Seedbomb vending machine

I recently spotted this Seedbombs vending machine in Marin. Each bomb — a little nugget of clay, compost, and seeds — was 50 cents. It led me to look into the interesting history of "seed bombing." From Wikipedia:

The term "seed grenade" was first used by Liz Christy in 1973 when she started the "Green Guerrillas". The first seed grenades were made from condoms filled with local wildflower seeds, water and fertilizer. They were tossed over fences onto empty lots in New York City in order to make the neighborhoods look better. It was the start of the guerrilla gardening movement…

The earliest records of aerial reforestation date back from 1930. In this period, planes were used to distribute seeds over certain inaccessible mountains in Honolulu after forest fires.[2]
Seed bombing is also widely used in Africa; where they are put in barren or simply grassy areas. With technology expanding, it is now placed in a biodegradable container and "bombed" grenade-style onto the land. As the sprout grows, the container biodegrades and the plant grows. It is usually done as a large-scale project with hundreds dropped in a single area at any one time. Therefore, a barren land can be turned into a garden in a little over a month.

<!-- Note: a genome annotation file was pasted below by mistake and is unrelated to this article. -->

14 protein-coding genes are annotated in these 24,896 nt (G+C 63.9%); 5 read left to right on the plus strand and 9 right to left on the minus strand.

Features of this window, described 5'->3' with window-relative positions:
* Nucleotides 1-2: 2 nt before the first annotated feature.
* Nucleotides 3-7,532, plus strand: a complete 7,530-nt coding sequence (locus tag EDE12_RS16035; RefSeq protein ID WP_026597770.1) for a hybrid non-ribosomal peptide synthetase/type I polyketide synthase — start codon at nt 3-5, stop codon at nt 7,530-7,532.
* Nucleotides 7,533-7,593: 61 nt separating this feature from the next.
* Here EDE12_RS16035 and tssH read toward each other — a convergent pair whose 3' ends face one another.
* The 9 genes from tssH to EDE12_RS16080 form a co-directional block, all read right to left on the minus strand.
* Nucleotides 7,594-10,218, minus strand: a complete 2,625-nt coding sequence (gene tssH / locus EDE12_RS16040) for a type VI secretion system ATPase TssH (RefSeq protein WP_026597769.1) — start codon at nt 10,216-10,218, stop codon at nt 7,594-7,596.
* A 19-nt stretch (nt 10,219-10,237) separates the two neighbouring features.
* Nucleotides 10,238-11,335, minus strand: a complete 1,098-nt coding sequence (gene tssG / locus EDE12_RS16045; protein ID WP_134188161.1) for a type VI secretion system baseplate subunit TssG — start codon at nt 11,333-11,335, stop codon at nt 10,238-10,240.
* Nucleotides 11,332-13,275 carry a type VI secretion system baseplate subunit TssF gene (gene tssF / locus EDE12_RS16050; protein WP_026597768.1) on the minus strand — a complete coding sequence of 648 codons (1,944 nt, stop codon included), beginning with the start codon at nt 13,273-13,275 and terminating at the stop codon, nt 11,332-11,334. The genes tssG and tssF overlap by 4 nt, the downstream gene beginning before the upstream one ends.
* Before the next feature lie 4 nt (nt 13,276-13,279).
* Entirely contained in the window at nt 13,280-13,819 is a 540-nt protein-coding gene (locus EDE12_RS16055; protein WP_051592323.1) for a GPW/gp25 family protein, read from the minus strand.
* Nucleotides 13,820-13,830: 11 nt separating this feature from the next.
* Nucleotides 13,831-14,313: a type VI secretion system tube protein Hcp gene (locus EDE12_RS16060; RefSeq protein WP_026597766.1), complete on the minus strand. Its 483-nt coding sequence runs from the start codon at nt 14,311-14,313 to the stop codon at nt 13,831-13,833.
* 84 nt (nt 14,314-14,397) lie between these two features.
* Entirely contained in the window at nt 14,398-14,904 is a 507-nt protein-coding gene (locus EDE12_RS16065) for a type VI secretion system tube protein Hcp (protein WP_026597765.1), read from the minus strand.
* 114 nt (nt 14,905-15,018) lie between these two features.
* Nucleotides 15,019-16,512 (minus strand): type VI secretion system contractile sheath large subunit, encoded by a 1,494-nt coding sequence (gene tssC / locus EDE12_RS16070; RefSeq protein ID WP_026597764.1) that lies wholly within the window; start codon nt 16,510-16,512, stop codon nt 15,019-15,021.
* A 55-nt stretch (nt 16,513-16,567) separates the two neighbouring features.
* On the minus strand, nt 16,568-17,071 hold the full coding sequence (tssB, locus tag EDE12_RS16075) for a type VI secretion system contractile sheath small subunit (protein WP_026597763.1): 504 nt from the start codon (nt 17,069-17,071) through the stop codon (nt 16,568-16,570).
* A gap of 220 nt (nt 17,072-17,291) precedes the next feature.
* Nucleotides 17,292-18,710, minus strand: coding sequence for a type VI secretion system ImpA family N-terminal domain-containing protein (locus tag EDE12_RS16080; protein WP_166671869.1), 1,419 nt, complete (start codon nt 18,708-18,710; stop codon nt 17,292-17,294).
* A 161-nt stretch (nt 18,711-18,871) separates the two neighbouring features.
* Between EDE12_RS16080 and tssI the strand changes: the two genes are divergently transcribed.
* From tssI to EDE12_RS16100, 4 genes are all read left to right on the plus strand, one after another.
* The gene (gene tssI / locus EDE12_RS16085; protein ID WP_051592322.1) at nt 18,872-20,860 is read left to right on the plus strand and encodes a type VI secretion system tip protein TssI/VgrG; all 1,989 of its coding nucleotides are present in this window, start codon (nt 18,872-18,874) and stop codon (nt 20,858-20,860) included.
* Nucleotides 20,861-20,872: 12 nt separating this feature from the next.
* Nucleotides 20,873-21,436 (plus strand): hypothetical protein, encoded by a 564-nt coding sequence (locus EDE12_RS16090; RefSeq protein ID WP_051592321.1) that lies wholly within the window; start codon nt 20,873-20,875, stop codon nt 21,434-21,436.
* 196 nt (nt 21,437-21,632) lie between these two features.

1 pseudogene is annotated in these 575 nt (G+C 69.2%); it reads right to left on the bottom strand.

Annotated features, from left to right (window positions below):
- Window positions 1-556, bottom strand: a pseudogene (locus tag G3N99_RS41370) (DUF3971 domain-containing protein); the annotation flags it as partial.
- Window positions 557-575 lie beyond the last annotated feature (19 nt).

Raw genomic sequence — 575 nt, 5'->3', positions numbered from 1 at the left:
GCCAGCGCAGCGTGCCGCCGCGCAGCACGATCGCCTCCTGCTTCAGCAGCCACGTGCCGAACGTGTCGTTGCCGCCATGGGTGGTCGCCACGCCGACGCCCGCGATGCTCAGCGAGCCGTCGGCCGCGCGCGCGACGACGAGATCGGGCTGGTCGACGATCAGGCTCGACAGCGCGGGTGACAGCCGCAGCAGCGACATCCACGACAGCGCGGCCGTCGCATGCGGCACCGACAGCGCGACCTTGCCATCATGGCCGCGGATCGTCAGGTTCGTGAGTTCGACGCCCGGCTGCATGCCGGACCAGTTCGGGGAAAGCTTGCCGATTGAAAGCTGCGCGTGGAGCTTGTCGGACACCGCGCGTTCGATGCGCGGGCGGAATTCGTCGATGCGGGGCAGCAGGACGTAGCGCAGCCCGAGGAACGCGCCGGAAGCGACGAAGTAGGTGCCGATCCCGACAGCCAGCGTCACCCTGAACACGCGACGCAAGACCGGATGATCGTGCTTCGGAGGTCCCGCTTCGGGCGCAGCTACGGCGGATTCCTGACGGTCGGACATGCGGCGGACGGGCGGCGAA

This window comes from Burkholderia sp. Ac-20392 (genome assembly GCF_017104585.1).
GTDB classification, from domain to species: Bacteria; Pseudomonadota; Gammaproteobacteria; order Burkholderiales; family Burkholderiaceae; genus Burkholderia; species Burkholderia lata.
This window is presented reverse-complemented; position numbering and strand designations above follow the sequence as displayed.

Seedbombs by Greenaid

Seed bombing (Wikipedia)

"On Seedballs"

"On Guerrilla Gardening: A Handbook for Gardening Without Boundaries" by Richard Reynolds (Amazon)

"How to Make a Seed Bomb" (Instructables)